According to the European Commission Joint Research Center it is possible although not probable:
From Der Spiegel
As part of a project to improve control of nuclear materials, the European Commission Joint Research Centre (JRC) in Ispra, Italy set up a detailed simulation of the centrifuges currently used by Iran in the Natanz nuclear facility to enrich uranium. The results look nothing like those reached by the US intelligence community.
For one scenario, the JRC scientists assumed the centrifuges in Natanz were operating at 100 percent efficiency. Were that the case, Iran could already have the 25 kilograms of highly enriched uranium necessary for an atomic device by the end of this year. Another scenario assumed a much lower efficiency — just 25 percent. But even then, Iran would have produced enough uranium by the end of 2010.
For the purposes of the simulation, the JRC modelled each of the centrifuges individually and then hooked them together to form the kind of cascade necessary to enrich uranium. A number of variables were taken into account, including the assumption by most experts that Iran isn’t even close to operating its centrifuges at 100 percent efficiency. What is known, however, is that the Iranians are operating 18 cascades, each made up of 164 centrifuges. Iranian President Mahmoud Ahmadinejad himself said last April that the country had 3,000 centrifuges in operation. At the time, most Western observers discounted the claim as mere propaganda. But the International Atomic Energy Agency confirmed Ahmadinejad’s assertion in November.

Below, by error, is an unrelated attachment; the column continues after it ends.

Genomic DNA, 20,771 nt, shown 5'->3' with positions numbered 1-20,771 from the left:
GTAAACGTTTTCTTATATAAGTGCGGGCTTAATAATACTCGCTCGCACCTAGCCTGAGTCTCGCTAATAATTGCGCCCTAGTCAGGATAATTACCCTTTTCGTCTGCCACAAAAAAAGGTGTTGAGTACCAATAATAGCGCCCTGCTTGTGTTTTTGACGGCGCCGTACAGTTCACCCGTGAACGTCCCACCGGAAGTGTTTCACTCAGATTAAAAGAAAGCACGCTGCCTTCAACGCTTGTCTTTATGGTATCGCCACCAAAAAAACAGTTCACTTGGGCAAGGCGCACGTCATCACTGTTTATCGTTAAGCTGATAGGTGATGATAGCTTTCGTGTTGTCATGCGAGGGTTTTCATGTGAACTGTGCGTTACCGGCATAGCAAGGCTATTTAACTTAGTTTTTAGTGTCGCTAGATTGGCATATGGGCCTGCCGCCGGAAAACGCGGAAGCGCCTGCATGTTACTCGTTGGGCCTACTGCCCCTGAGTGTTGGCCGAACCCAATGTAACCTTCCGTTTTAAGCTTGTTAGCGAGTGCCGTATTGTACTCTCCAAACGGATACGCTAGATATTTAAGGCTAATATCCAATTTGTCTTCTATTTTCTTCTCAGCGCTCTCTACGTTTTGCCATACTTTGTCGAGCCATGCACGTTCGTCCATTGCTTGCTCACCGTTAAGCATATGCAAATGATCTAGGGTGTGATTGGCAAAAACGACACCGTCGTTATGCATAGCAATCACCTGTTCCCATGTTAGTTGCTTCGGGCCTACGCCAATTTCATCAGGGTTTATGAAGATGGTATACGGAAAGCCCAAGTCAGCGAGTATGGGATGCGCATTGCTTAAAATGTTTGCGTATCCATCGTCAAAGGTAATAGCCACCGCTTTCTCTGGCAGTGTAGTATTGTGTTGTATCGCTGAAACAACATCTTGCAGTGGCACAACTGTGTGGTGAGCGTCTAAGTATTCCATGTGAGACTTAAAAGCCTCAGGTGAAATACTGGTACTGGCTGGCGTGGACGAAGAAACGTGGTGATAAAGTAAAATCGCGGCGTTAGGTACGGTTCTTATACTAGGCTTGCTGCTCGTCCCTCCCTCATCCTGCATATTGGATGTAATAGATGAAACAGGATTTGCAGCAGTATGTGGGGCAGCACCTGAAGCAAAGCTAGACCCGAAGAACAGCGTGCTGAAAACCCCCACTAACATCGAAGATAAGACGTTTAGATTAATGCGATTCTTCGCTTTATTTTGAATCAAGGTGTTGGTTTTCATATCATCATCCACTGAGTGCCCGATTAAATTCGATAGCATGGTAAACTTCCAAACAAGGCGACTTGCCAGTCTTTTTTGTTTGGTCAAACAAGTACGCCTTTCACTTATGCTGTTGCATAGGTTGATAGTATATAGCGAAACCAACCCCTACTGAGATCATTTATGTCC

However the IAEA report issued today confirms that Iran is continuing to enrich uranium and has in fact acquired better centrifuges.
From the AFP:
UNITED NATIONS (AFP) â€” A report by the UN nuclear watchdog on Iran’s suspect atomic program bolsters the case for the Security Council adopting new sanctions against Tehran, hopefully late next week, senior US diplomats said Friday.
The Vienna-based International Atomic Energy Agency (IAEA) said earlier Friday it had made “quite good progress” in its long-running probe into Iran’s disputed nuclear drive, but was still not in a position to offer a verdict on Tehran’s nuclear ambitions.
In a confidential new report, the IAEA complained that Tehran was continuing to defy UN demands to halt uranium enrichment and had started developing faster and more efficient centrifuges to produce enriched uranium, which can be used to make the fissile material for a bomb.
With the National Intelligence Estimate putting Iran as being able to produce weapons grade fissile material in ten years and the JRC’s report stating its possible to do in twelve months I’m for splitting the difference and assuming it’ll take five years and then crafting our policies to reflect the new assumed time line. Personally I’m not for taking military options off of the table but having said that I am also for directly engaging in talks with Iran via diplomatic channels rather than a leader to leader summit. Once we take military options off of the table we lose the ability to blockade their ports and declare no fly zones on their borders with Iraq and Afghanistan. I also believe we should only pursue such a course of action only after all diplomatic and nonmilitary punitive options have been exhausted.
Iran is either playing a dangerous or strange game. As Dave Schueler points out they are either developing a nuclear weapons or want the world to think they are. So while we need to treat them as if they are pursuing the former we need to figure out what benefit is derived from the latter.
Cross Posted at Dyre Portents